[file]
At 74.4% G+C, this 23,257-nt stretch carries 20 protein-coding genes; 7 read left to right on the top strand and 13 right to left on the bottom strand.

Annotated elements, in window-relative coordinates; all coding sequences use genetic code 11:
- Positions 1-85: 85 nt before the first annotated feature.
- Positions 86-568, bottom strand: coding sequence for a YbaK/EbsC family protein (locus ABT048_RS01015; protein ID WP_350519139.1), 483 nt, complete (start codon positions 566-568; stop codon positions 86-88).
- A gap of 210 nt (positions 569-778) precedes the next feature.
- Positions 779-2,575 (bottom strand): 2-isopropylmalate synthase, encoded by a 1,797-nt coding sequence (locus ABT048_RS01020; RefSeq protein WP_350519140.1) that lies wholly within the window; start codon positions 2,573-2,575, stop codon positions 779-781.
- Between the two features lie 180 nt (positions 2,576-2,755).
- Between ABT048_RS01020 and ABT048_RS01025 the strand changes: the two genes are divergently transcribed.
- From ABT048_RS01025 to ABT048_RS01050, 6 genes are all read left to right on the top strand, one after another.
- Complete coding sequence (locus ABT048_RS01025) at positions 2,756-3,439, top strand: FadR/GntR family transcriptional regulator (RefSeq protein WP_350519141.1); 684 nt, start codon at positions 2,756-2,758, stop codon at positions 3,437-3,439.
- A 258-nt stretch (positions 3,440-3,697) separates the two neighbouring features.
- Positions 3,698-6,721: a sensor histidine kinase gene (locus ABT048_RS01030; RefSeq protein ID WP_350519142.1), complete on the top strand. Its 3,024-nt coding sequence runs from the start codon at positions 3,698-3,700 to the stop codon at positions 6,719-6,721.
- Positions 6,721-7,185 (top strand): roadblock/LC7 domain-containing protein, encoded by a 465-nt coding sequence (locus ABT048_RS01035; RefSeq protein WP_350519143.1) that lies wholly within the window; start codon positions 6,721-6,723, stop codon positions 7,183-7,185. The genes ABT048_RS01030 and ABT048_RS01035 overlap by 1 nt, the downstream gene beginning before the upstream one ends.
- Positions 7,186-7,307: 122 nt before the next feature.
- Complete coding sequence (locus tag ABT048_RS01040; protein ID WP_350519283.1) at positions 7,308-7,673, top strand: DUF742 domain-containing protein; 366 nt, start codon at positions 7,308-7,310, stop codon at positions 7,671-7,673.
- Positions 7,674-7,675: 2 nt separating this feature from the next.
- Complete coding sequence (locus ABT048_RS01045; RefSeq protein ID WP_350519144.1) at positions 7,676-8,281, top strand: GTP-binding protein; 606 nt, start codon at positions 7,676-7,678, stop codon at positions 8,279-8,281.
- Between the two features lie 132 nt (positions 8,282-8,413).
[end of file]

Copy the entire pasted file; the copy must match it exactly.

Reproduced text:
At 74.4% G+C, this 23,257-nt stretch carries 20 protein-coding genes; 7 read left to right on the top strand and 13 right to left on the bottom strand.

Annotated elements, in window-relative coordinates; all coding sequences use genetic code 11:
- Positions 1-85: 85 nt before the first annotated feature.
- Positions 86-568, bottom strand: coding sequence for a YbaK/EbsC family protein (locus ABT048_RS01015; protein ID WP_350519139.1), 483 nt, complete (start codon positions 566-568; stop codon positions 86-88).
- A gap of 210 nt (positions 569-778) precedes the next feature.
- Positions 779-2,575 (bottom strand): 2-isopropylmalate synthase, encoded by a 1,797-nt coding sequence (locus ABT048_RS01020; RefSeq protein WP_350519140.1) that lies wholly within the window; start codon positions 2,573-2,575, stop codon positions 779-781.
- Between the two features lie 180 nt (positions 2,576-2,755).
- Between ABT048_RS01020 and ABT048_RS01025 the strand changes: the two genes are divergently transcribed.
- From ABT048_RS01025 to ABT048_RS01050, 6 genes are all read left to right on the top strand, one after another.
- Complete coding sequence (locus ABT048_RS01025) at positions 2,756-3,439, top strand: FadR/GntR family transcriptional regulator (RefSeq protein WP_350519141.1); 684 nt, start codon at positions 2,756-2,758, stop codon at positions 3,437-3,439.
- A 258-nt stretch (positions 3,440-3,697) separates the two neighbouring features.
- Positions 3,698-6,721: a sensor histidine kinase gene (locus ABT048_RS01030; RefSeq protein ID WP_350519142.1), complete on the top strand. Its 3,024-nt coding sequence runs from the start codon at positions 3,698-3,700 to the stop codon at positions 6,719-6,721.
- Positions 6,721-7,185 (top strand): roadblock/LC7 domain-containing protein, encoded by a 465-nt coding sequence (locus ABT048_RS01035; RefSeq protein WP_350519143.1) that lies wholly within the window; start codon positions 6,721-6,723, stop codon positions 7,183-7,185. The genes ABT048_RS01030 and ABT048_RS01035 overlap by 1 nt, the downstream gene beginning before the upstream one ends.
- Positions 7,186-7,307: 122 nt before the next feature.
- Complete coding sequence (locus tag ABT048_RS01040; protein ID WP_350519283.1) at positions 7,308-7,673, top strand: DUF742 domain-containing protein; 366 nt, start codon at positions 7,308-7,310, stop codon at positions 7,671-7,673.
- Positions 7,674-7,675: 2 nt separating this feature from the next.
- Complete coding sequence (locus ABT048_RS01045; RefSeq protein ID WP_350519144.1) at positions 7,676-8,281, top strand: GTP-binding protein; 606 nt, start codon at positions 7,676-7,678, stop codon at positions 8,279-8,281.
- Between the two features lie 132 nt (positions 8,282-8,413).